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Not necessarily a right

Everything is not a “right.” The thinking “left” knows that.
Unfortunately, there are few thinkers left anymore. Left or right.

In a culture where news has been reduced to a 30-second sound byte, followed by “analysis,” what is left to think about? And why? No wonder so few are thinking. It’s simply no longer required.

No matter how sophisticated society becomes — or how deep the decline, for that matter — we cannot escape the law of unintended consequences. A recent television commercial on behalf of a major petroleum corporation reminds us that even the most positive directions of society can lead to unintended consequences. The commercial — maybe you’ve seen it — depicts a young mother with a toddler in her lap. While the toddler fidgets with oversized “toddler sunglasses,” the mother explains that clean air should be a “right.”

Really now?

The civil rights movement has delivered a socially destructive and unintended consequence. As a child of the ‘50s who remembers “whites only” waiting rooms and “colored” water fountains, it is hard for me to say that. But it’s true. Inadvertently, the civil rights heroes of my childhood — Julian Bond is a good example — utilized rhetoric so compelling that somehow our society now believes that absolutely everything is a right.


Rights are few. But the last 50 years of children were bred on the rhetoric of the movement — serious rhetoric for a serious movement which brought voting rights to many has seduced many more into claiming as “rights” many things which simply aren’t.

Clean air, for example. Clean air is a “right” only in the most esoteric terms. It certainly is not a civil right or a legal right in this country. And it only takes a trek to Europe, Asia or South America to appreciate what a “privilege” clean air is.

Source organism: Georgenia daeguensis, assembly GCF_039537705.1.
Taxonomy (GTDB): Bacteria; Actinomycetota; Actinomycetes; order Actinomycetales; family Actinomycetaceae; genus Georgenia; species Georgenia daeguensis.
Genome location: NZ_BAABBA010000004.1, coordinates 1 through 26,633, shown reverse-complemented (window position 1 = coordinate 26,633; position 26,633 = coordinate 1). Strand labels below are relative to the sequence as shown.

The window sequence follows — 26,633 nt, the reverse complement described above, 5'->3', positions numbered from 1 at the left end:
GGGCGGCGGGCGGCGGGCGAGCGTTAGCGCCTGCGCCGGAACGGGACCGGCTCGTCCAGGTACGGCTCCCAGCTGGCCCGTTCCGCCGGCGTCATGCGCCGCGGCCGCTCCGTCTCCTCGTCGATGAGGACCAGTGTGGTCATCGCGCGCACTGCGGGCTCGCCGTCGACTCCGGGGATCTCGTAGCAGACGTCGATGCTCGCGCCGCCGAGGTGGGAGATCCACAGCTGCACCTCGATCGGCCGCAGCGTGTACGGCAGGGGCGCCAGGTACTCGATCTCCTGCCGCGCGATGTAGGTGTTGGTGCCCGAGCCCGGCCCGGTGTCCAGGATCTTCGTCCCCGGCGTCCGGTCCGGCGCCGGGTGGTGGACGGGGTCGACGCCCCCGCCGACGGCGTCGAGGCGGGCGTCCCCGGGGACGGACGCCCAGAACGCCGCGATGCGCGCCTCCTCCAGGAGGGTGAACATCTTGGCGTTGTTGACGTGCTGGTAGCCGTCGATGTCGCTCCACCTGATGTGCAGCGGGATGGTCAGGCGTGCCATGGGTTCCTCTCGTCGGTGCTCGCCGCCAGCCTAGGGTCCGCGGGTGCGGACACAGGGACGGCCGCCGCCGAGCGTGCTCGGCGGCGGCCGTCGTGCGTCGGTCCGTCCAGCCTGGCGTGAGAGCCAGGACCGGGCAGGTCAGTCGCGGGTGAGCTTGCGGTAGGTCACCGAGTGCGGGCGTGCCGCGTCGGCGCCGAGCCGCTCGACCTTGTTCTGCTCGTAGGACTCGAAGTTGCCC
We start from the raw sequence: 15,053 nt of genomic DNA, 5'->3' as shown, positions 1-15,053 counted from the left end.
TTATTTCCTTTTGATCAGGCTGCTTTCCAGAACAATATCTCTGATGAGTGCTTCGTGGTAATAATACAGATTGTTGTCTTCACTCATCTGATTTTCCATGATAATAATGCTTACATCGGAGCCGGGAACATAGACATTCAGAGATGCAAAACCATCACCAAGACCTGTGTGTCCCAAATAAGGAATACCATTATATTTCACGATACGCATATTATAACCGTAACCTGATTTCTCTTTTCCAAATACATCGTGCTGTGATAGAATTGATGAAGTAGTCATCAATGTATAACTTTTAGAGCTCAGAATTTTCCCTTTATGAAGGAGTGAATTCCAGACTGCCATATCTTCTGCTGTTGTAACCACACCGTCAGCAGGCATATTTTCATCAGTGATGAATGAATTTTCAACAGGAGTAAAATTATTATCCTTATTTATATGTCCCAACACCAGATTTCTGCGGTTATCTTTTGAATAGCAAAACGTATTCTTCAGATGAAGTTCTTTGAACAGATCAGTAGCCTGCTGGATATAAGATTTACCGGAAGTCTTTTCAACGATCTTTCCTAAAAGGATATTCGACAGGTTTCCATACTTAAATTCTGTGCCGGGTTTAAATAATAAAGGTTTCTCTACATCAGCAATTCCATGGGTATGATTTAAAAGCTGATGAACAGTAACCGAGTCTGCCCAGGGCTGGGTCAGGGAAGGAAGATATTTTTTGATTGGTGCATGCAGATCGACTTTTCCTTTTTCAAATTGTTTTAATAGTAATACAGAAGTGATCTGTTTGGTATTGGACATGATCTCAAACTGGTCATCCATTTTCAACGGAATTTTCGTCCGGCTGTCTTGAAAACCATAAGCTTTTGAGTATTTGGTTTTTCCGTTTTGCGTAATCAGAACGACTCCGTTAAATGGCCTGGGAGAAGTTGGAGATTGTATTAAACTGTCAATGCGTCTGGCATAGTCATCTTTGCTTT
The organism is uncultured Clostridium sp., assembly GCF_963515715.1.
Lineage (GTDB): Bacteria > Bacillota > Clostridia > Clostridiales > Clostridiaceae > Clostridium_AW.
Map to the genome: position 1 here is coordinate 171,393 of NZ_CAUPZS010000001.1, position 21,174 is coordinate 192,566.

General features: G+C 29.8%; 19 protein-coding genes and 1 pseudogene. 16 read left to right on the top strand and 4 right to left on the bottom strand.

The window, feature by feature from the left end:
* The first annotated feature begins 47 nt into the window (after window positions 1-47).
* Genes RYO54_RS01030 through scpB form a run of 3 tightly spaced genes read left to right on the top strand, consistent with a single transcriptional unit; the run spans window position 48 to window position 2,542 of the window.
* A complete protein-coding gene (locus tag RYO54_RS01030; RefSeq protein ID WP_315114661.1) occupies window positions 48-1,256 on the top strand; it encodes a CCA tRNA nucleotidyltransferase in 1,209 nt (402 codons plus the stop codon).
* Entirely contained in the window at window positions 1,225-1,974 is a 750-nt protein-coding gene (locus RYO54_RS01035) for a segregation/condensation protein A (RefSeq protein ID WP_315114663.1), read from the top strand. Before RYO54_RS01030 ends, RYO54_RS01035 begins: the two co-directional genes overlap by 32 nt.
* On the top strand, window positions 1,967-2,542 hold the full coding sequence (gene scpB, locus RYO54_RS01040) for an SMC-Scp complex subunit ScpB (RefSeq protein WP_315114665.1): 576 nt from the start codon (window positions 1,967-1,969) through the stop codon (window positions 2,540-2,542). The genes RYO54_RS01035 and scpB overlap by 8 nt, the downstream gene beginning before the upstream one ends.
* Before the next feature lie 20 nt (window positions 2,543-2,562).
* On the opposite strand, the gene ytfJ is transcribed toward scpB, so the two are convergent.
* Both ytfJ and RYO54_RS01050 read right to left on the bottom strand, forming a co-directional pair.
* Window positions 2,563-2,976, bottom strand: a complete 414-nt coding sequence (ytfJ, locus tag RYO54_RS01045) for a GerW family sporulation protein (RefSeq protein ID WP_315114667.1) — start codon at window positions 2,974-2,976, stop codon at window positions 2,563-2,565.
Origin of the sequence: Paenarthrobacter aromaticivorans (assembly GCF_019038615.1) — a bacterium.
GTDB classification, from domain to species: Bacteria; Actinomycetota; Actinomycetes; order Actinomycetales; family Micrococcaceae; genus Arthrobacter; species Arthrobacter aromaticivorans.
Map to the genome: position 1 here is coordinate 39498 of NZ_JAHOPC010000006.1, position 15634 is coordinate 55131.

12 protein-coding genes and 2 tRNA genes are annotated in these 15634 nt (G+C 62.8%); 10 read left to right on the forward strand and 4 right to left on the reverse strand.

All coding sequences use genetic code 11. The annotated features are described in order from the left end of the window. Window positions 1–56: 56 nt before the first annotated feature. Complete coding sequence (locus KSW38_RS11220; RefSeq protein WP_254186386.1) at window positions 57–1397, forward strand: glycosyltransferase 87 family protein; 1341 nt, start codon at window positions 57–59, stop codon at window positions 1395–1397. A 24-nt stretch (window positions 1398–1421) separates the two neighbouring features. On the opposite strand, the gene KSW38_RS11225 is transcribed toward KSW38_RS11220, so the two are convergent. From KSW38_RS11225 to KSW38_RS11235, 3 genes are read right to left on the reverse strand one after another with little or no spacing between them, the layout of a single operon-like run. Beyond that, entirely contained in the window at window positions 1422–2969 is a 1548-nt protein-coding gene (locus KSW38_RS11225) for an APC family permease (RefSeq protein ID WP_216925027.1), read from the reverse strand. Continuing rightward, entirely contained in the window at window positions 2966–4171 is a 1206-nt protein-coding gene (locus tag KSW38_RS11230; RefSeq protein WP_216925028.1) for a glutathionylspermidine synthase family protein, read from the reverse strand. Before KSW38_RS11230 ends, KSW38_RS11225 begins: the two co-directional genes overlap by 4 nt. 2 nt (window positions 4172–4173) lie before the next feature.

Years ago, as a very young traffic court prosecutor, I sounded like a broken record: “A drivers license is a privilege and not a right.” But Mississippi drivers were astounded — dumfounded! Because the drivers I prosecuted were drivers in United States culture — accustomed to thinking of everything as a right.


Whatever your political stripe, please conclude with me that not everything in our society is a “right.” Demand that members of our society be called upon to think — to distinguish between a “right” and a “privilege” — a “right” and a “wish.”
Many of those “rights” that are discussed each day are no more rights than “…a man in the moon” as my Grandmother would say.

Make your associates and your employees and your children distinguish between “rights” and “wants.” Then appreciate the “rights” we have as United States citizens as well as the many privileges this country affords us.

But get it right! “Rights” are few and far between, they have been fought for — each and every one of them — and they are the result of sacrifice, not demand.

Lydia Quarles, an attorney, serves as commissioner of the Mississippi Workers’ Compensation Commission. Her e-mail address is lydia@lquarles.com.


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